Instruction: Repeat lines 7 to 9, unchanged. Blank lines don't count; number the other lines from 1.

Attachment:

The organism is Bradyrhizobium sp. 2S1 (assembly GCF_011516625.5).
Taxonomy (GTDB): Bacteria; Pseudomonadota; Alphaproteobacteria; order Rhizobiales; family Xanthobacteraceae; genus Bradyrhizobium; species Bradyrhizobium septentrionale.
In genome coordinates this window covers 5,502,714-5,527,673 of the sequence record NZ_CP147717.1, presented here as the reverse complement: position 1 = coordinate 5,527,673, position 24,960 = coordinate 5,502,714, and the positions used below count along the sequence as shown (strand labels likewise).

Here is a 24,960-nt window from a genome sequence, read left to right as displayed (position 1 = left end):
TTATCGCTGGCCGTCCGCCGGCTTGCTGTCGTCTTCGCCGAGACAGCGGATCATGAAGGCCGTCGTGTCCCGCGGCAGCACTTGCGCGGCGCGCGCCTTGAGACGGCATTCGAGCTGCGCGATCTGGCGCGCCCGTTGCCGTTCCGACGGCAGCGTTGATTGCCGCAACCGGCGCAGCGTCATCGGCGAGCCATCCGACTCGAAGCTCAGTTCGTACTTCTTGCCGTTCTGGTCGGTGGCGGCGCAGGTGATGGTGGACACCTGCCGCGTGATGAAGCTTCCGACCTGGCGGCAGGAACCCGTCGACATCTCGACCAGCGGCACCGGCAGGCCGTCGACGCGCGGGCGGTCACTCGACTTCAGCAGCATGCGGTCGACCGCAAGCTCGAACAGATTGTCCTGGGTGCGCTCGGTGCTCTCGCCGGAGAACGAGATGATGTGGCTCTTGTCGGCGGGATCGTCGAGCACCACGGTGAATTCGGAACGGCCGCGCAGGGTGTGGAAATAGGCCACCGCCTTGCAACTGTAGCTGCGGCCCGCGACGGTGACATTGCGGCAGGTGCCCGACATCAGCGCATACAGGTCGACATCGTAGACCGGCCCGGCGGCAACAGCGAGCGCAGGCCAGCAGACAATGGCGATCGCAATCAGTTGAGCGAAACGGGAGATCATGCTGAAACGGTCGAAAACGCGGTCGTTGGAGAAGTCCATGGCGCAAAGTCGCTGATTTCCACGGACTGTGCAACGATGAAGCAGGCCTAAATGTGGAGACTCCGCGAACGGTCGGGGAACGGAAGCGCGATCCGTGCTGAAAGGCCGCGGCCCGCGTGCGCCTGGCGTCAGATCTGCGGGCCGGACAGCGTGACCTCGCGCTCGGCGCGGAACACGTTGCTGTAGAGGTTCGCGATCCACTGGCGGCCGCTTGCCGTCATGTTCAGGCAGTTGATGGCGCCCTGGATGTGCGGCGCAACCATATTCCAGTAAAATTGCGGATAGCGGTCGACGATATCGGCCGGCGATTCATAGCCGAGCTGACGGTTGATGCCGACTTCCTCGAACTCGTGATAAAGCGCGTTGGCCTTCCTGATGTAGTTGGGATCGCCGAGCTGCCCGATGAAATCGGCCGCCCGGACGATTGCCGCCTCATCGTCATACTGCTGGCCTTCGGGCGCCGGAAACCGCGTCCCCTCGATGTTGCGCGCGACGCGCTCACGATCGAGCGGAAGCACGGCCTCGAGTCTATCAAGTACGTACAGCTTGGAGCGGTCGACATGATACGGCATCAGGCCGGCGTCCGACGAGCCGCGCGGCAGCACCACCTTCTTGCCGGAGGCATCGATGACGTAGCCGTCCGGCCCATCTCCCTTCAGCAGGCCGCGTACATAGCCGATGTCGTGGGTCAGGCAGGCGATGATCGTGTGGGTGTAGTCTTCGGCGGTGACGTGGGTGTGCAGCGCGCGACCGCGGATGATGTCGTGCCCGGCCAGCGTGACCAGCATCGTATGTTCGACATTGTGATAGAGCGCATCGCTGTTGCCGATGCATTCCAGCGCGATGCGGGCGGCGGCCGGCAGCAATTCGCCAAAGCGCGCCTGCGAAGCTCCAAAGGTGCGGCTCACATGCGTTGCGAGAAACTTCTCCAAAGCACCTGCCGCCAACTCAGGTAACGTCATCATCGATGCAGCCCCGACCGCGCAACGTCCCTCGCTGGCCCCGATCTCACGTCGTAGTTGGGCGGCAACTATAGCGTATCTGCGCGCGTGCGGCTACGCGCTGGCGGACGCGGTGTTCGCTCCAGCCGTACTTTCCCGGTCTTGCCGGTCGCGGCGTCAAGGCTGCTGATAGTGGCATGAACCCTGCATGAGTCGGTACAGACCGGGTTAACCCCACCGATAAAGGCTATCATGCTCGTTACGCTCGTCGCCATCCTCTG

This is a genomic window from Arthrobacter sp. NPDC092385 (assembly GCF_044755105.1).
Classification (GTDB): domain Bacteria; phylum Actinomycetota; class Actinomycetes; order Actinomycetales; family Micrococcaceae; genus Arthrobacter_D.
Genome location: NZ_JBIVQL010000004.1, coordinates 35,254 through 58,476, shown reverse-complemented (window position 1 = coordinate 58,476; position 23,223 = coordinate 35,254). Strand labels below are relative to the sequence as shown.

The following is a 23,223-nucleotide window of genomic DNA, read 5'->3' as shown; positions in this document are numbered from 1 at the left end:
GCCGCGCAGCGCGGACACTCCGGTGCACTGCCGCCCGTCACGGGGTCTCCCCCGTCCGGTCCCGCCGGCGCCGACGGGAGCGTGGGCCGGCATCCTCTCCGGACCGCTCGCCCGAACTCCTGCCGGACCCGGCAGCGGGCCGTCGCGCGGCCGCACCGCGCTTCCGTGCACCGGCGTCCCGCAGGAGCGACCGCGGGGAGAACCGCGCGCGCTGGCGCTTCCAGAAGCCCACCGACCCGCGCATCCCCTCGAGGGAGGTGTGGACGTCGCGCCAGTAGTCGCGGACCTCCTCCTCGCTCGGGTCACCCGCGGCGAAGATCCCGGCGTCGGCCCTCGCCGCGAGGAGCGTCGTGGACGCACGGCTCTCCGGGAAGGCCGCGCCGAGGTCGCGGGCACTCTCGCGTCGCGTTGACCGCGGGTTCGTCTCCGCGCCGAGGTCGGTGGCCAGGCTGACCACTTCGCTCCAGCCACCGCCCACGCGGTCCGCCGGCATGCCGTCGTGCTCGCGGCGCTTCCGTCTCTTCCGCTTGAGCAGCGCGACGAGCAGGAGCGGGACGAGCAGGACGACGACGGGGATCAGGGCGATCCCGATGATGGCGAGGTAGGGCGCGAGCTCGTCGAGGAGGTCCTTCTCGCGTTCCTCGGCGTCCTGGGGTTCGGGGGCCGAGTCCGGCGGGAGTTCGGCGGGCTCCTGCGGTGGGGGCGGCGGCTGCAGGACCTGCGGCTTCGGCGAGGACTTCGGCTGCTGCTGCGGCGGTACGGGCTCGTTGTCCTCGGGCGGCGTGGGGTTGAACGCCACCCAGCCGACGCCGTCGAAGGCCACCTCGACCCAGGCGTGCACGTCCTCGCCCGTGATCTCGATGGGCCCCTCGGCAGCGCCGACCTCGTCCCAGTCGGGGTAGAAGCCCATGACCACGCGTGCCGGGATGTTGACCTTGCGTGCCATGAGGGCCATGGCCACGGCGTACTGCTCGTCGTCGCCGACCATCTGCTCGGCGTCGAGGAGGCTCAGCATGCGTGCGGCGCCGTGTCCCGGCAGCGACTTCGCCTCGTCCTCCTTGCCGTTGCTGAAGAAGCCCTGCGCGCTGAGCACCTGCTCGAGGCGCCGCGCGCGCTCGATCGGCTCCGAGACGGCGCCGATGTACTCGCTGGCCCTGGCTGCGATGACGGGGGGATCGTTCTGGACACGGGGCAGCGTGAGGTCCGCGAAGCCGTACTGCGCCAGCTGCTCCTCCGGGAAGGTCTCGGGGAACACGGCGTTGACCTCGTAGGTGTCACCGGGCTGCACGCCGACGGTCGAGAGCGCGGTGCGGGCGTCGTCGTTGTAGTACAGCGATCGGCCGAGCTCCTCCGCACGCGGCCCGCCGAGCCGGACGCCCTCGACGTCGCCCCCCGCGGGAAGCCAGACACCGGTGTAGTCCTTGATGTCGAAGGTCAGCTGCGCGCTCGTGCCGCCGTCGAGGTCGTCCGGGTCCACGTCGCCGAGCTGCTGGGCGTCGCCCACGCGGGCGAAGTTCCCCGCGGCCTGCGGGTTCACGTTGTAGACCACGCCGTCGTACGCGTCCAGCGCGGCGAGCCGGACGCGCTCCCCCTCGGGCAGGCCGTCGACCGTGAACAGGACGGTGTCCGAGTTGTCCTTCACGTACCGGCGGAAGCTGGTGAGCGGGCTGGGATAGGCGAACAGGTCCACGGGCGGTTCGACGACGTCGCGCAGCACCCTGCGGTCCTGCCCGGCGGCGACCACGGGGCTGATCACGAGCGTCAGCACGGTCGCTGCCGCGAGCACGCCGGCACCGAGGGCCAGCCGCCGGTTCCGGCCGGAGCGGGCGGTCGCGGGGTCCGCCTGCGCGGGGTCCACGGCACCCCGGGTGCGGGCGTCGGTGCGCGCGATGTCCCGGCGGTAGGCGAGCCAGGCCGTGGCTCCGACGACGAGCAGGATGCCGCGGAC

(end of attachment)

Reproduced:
Classification (GTDB): domain Bacteria; phylum Actinomycetota; class Actinomycetes; order Actinomycetales; family Micrococcaceae; genus Arthrobacter_D.
Genome location: NZ_JBIVQL010000004.1, coordinates 35,254 through 58,476, shown reverse-complemented (window position 1 = coordinate 58,476; position 23,223 = coordinate 35,254). Strand labels below are relative to the sequence as shown.

The following is a 23,223-nucleotide window of genomic DNA, read 5'->3' as shown; positions in this document are numbered from 1 at the left end: